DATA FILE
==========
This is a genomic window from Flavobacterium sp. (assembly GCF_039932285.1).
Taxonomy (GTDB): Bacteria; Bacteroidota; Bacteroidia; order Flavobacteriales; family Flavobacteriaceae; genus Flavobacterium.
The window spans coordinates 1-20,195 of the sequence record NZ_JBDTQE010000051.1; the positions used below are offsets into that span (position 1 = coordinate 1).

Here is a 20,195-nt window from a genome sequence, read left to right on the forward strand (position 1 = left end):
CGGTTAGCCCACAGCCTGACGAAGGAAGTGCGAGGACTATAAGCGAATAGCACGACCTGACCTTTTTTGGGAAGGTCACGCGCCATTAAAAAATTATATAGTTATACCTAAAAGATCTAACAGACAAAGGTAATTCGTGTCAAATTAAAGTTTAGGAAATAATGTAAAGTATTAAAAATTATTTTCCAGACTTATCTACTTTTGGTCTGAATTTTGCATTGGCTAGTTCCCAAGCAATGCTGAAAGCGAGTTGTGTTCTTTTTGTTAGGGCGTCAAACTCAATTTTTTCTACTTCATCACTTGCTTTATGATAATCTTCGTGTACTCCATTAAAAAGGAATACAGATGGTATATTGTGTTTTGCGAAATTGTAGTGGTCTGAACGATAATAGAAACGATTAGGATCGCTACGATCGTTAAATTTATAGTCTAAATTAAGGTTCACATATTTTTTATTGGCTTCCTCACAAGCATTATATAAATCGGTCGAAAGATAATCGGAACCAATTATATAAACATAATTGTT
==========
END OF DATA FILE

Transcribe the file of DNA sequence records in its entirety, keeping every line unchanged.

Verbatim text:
This is a genomic window from Flavobacterium sp. (assembly GCF_039932285.1).
Taxonomy (GTDB): Bacteria; Bacteroidota; Bacteroidia; order Flavobacteriales; family Flavobacteriaceae; genus Flavobacterium.
The window spans coordinates 1-20,195 of the sequence record NZ_JBDTQE010000051.1; the positions used below are offsets into that span (position 1 = coordinate 1).

Here is a 20,195-nt window from a genome sequence, read left to right on the forward strand (position 1 = left end):
CGGTTAGCCCACAGCCTGACGAAGGAAGTGCGAGGACTATAAGCGAATAGCACGACCTGACCTTTTTTGGGAAGGTCACGCGCCATTAAAAAATTATATAGTTATACCTAAAAGATCTAACAGACAAAGGTAATTCGTGTCAAATTAAAGTTTAGGAAATAATGTAAAGTATTAAAAATTATTTTCCAGACTTATCTACTTTTGGTCTGAATTTTGCATTGGCTAGTTCCCAAGCAATGCTGAAAGCGAGTTGTGTTCTTTTTGTTAGGGCGTCAAACTCAATTTTTTCTACTTCATCACTTGCTTTATGATAATCTTCGTGTACTCCATTAAAAAGGAATACAGATGGTATATTGTGTTTTGCGAAATTGTAGTGGTCTGAACGATAATAGAAACGATTAGGATCGCTACGATCGTTAAATTTATAGTCTAAATTAAGGTTCACATATTTTTTATTGGCTTCCTCACAAGCATTATATAAATCGGTCGAAAGATAATCGGAACCAATTATATAAACATAATTGTT